Frank Schneiger
Jan. 8, 2011

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Three decades ago, the United States embarked on a great undertaking. Under the innocuous label “globalization,” we began to dismantle our industrial base and ship it overseas, deregulate whatever could be deregulated, and put the financial services industry at the center of American economic life.

Hyped by people like New York Times columnist Thomas Friedman, these developments were all described as the natural order of things, the only way to go.

There were no alternatives to the trade agreements that, at the time, we were told would make life better for everyone. Don’t worry, there will be a few bumps in the road, but in the end, you will see. It’s going to be great.

Well, it didn’t work out that way, even though the economy has roughly doubled in size during these 30 years. From “everyone will benefit,” we have arrived at the point that American workers now are explicitly told that they are competing with Chinese laborers who work in a system of extremely low wages, no labor protections or benefits, no environmental regulations and a rigged currency that makes others noncompetitive.

One result is that there is now an arc of industrial wasteland and social destruction that rings the Great Lakes and includes cities like Buffalo, Cleveland, Detroit, Gary and Milwaukee. Fifty years ago, these cities were industrial powerhouses that drove much of the world’s greatest economy.

Today, they have wide swaths of human misery, poverty, violence, “no go” neighborhoods and pervasive racial hatred.

Way back in the days when Presidents Reagan and Clinton were hailing the potential for great things from globalization, there were many thoughtful voices who warned of a “race to the bottom.”

These voices were dismissed as nay-sayers, economic idiots and troglodytes who didn’t get it. For Clinton and his Wall Street team, pushing through NAFTA was the most important thing in the history of the world. Don’t worry, you will love it.

But, in retrospect, those who warned about a race to the bottom were prescient. Benefits, vacations, pensions, living wages, forget it. We are competing with a billion Chinese. You are lucky to have any job. Where do you think you live, in France?


With the Great Recession and the Wall Street-created financial and economic crisis, the race to the bottom is entering a new phase, one that has direct relevance to the Virgin Islands.

With the Republican and Tea Party victories in the 2010 elections, there is a new target in the race to the bottom: public sector workers. In state after state, they are under attack as slackers feeding at the public trough, with benefits and pensions that private sector workers no longer enjoy.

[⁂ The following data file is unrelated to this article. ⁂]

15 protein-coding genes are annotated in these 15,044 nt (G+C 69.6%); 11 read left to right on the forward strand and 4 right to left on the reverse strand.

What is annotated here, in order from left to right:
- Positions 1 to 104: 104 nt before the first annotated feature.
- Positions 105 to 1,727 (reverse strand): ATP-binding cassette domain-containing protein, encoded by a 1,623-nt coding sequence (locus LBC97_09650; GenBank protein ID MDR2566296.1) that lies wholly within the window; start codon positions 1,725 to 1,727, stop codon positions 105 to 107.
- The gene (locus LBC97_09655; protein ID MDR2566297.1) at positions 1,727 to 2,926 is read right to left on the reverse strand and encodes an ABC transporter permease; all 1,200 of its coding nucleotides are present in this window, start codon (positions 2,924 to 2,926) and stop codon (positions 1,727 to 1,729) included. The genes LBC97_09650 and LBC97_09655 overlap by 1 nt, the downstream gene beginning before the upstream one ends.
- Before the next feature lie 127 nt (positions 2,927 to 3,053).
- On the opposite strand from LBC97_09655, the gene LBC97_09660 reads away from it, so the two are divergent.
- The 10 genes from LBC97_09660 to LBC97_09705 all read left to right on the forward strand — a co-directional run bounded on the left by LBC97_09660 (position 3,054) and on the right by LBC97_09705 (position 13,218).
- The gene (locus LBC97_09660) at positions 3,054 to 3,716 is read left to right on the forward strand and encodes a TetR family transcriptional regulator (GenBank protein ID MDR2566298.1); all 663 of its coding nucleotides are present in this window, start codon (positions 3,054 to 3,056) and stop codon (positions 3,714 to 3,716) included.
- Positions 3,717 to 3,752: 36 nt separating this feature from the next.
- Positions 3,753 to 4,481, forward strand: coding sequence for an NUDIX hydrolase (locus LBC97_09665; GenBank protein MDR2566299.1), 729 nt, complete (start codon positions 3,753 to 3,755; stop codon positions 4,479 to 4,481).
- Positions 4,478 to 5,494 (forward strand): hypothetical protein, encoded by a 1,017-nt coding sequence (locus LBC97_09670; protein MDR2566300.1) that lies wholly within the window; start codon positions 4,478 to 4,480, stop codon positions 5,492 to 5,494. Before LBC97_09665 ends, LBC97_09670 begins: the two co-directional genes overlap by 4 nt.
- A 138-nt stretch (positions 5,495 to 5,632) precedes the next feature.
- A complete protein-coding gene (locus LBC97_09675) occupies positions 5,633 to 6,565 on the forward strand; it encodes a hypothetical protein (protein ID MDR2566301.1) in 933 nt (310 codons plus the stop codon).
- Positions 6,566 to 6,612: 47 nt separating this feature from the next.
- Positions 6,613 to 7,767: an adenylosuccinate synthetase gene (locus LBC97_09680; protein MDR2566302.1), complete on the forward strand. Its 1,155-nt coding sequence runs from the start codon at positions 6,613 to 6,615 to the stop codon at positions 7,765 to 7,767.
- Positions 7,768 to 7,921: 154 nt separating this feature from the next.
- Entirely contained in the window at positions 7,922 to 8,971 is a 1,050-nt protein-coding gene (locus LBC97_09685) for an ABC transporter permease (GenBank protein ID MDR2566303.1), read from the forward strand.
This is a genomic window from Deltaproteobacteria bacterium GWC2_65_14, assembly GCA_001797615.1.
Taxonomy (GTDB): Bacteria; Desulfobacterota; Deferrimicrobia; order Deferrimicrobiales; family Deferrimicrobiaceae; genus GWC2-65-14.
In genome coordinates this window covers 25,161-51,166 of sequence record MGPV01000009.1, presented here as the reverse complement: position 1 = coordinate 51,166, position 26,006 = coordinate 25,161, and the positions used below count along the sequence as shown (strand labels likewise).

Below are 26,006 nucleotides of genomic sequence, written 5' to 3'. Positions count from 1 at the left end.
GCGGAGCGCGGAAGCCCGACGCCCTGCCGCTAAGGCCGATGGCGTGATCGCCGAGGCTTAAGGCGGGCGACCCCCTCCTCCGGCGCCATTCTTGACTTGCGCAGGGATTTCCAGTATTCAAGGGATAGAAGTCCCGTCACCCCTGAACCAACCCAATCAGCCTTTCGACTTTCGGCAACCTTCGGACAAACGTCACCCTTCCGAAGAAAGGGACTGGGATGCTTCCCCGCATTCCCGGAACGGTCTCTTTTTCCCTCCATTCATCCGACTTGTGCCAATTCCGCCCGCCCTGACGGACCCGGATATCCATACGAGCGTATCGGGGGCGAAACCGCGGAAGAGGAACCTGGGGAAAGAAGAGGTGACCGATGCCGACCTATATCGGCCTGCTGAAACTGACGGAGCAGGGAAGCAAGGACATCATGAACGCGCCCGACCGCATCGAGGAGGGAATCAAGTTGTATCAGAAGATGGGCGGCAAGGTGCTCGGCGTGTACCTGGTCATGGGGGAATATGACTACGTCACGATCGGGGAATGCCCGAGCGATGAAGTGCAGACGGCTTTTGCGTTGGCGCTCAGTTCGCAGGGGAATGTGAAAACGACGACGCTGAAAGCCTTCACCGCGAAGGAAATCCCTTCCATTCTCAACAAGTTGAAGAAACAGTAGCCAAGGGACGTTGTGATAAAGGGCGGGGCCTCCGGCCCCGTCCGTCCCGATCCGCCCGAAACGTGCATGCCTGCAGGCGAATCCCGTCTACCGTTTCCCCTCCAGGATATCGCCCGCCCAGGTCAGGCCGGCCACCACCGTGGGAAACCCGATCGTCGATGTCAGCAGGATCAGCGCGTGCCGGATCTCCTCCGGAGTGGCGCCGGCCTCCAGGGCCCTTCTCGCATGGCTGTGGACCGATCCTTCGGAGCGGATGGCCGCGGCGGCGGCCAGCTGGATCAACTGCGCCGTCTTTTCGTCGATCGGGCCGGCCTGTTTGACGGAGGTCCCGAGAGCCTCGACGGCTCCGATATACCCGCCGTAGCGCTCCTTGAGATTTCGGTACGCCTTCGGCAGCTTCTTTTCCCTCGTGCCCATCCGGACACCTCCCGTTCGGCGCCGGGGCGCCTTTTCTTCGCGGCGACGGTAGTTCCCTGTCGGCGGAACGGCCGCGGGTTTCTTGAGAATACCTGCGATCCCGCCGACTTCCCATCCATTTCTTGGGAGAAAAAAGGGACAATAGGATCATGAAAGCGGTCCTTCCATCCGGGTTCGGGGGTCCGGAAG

These attacks are also a great way to change the subject from what really happened in the recent past and avoid looking at the extraordinary inequality that is driving the country to ruin.

Public sector unions are in the crosshairs. Why should these taxpayer-supported parasites get things that the person working at WalMart or some other low wage job doesn’t have? In Wisconsin, the new governor is suggesting getting rid of public sector unions altogether. We can’t afford them any more. He has a lot of support.

In New Jersey, the new Republican governor did not bother attacking the teachers’ union. He went straight at the teachers, calling them the equivalent of “drug mules.” All of this plays very well to the reactionary right which believes that its mid-term victories are an eternal mandate to rule.

The Virgin Islands has been lucky in several respects. First, unlike Puerto Rico, it has been far less vulnerable to manufacturing jobs being shipped to the next low-cost/low-wage country. It has never been an inexpensive place. And, with a tourism-based economy, it is vulnerable to a lot of other things, but the beaches can’t be sent to China.

Finally, and probably most relevant, it has probably been too small to notice. At least until now, the territory has been lucky to not receive the kind of morally abhorrent attention that former Congressman Tom DeLay and Sen. Frank Murkowski brought to the Northern Marianas in their “let’s convert slavery to Republican cash” enterprise.

But, the far right has made an art form of finding some small local event and converting it into a national cause celebre with the help of its friends at Fox News and right-wing talk radio. The Terri Schiavo case, ACORN, the “Ground Zero Mosque” and the recent Philadelphia Black Panther “affair” are all examples.

As small as it is, the territory is also largely black, more or less Democratic and has a large public sector. In other words, a perfect target. A neat one-day story that might have legs and cause a lot of damage.

All hypothetical. If such an event came to pass, the typical “liberal” response would be to get defensive. That would almost certainly be a mistake. Given the U.S. job market (and much of the rest of the world) and the bleak forecast for job creation in the years ahead, it may be time for a positive defense of the idea of a large government sector, with a big “but.”

The “but” relates to performance, the delivery of services and the ability to manage pension funds. It would be a great contribution to a much larger discussion if the Virgin Islands could make the case that it is providing meaningful employment and systematically improving the delivery of services: here is what we are doing, and here is what citizens get for their tax dollars.

For the first time in decades, the territory has leadership that can actually begin to make that case. But only begin—anyone taking even a cursory look could make a very strong case against bureaucratic waste, indifference and poor management. There is a long way to go. But things are moving in the right direction.


Frank Schneiger
Jan. 8, 2011